Recovering from Hip Replacement Surgery

The hip joint is one the largest joints of the body, and serves in movement as the thigh moves forward and backward. The hip joint also rotates when sitting and with changes of direction while walking.

The hip joint is where the ball of the thigh-bone (femur) joins the pelvis at a socket called the acetabulum. There is cartilage covering both the bone of the femur and the acetabulum of the pelvis in the hip joint. A joint lining tissue, called synovium, surrounds the hip joint. The synovium tissue produces fluid that lubricates the joint and provides nutrients to the cartilage of the joint.

The human hip is the most flexible and free-moving joint in the body, and can move backwards and forwards, to the side, and can perform twisting motions. Full function of the hip is dependent on the coordination of bones, muscles, tendons, ligaments, and nerves. So what causes hip pain?

Hip pain can be caused by a variety of factors, including:

  • An injury that does not heal properly
  • A chronic illness
  • Normal wear and tear from years of constant use
  • Severe arthritic conditions, especially osteoarthritis
  • Injuries as a result of trauma, such as a hip fracture or dislocation caused by a fall

What is total hip replacement surgery?

Relief from pain is the greatest benefit and the major reason for hip replacement surgery. The procedure offers other benefits, such as:

  • Improved movement, strength and coordination of the torso and leg.
  • The ability to walk, climb stairs and maintain an active lifestyle in greater comfort.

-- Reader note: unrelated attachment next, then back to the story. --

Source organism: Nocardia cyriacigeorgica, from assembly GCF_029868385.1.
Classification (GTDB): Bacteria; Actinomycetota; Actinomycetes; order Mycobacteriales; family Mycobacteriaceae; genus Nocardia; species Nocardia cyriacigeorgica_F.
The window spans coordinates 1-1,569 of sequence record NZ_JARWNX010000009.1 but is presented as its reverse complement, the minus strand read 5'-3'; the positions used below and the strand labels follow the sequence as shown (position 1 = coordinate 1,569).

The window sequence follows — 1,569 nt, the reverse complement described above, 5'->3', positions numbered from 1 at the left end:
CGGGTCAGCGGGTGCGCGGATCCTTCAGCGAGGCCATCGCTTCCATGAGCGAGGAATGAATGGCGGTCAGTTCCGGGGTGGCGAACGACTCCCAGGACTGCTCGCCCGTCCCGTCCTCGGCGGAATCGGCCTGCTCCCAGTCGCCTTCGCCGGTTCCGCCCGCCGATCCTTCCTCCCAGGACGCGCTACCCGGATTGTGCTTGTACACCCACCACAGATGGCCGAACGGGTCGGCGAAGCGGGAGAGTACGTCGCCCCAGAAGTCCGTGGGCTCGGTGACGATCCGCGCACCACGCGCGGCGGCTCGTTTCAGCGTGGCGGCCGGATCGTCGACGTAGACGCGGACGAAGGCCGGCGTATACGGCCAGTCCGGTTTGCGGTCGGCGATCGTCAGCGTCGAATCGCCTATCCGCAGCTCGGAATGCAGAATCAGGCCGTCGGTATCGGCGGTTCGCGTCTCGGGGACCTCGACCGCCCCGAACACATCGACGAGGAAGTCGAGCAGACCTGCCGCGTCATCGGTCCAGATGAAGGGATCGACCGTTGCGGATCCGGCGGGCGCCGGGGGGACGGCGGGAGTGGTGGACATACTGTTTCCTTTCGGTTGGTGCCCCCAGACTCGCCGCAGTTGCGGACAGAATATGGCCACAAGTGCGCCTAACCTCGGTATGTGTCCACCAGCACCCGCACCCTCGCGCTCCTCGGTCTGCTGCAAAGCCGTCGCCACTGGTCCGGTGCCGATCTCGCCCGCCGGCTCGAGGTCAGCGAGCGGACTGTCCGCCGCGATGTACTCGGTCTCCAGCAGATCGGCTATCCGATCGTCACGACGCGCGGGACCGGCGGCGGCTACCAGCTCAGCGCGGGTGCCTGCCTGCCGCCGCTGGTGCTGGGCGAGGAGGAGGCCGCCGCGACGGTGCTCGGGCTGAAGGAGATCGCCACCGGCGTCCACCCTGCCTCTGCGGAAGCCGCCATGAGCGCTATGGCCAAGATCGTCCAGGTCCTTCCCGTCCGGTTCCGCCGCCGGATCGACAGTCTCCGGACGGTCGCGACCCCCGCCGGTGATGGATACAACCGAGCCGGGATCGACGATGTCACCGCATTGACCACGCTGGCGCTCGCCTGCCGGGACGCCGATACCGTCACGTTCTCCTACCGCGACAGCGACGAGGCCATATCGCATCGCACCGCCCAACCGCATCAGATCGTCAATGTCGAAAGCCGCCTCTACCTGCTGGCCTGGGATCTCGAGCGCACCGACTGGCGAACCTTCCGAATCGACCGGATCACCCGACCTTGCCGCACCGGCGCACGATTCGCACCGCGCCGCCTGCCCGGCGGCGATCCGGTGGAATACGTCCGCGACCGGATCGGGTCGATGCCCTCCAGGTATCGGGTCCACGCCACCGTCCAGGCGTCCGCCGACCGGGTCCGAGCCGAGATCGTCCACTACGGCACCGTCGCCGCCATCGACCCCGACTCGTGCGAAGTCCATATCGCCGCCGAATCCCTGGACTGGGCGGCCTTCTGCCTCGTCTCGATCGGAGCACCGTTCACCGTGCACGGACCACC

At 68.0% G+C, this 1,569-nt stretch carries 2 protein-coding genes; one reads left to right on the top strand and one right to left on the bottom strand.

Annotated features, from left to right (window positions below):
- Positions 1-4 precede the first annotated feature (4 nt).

The Total hip replacement (or hip arthroplasty) technique that has become widespread in recent years in response to the need for improving hip joints that have been damaged by injury or arthritis. This is a surgical procedure whereby the diseased cartilage and bone of the hip joint is surgically replaced with artificial materials. The normal hip joint is a ball and socket joint. The socket is a “cup-shaped” component of the pelvis called the acetabulum. The ball is the head of the thighbone (femur). Total hip joint replacement involves surgical removal of the diseased ball and socket and replacing them with a metal (or ceramic) ball and stem inserted into the femur bone and an artificial plastic (or ceramic) cup socket.

It is important to note that recovery time for a total hip replacement can differ vastly from patient to patient. Some patients may take 6 months to recover, while others may recover in just 4 weeks.

Tips on how to recover from hip surgery:

A hip replacement can be daunting and involves some serious recovery. If you follow doctor’s orders, you can be sure to get back to what you love doing relatively quickly, and avoid some of the common mistakes people make.

  1. Walk: Walking is vital to keep gaining mobility and avoid pain from constantly sitting. Avoid lifting your knees above 90 degrees.
  2. Manage your pain: After surgery, expect to be in pain. However, using pain medication where necessary is important, as fighting through the pain only slows your healing process. If pain levels are down the healing process is faster. But it can sometimes take six to 24 weeks to reduce pain levels.
  3. Don’t get discouraged: The recovery process might feel like forever. Getting discouraged is not the answer. If you follow all the right protocol, you will recover in no time, don’t give up!
  4. Do physical therapy: This type of surgery is deep and the hip is a complex area. It’s important your hip is assessed and checked to plan the optimum recovery. Good therapists will give you pain management strategies, an exercise program, address your biomechanics, range, strength and core.

If you think you may be a candidate for total hip replacement surgery, call Spectrum Orthopaedics at (330) 305-0838 to request an appointment.

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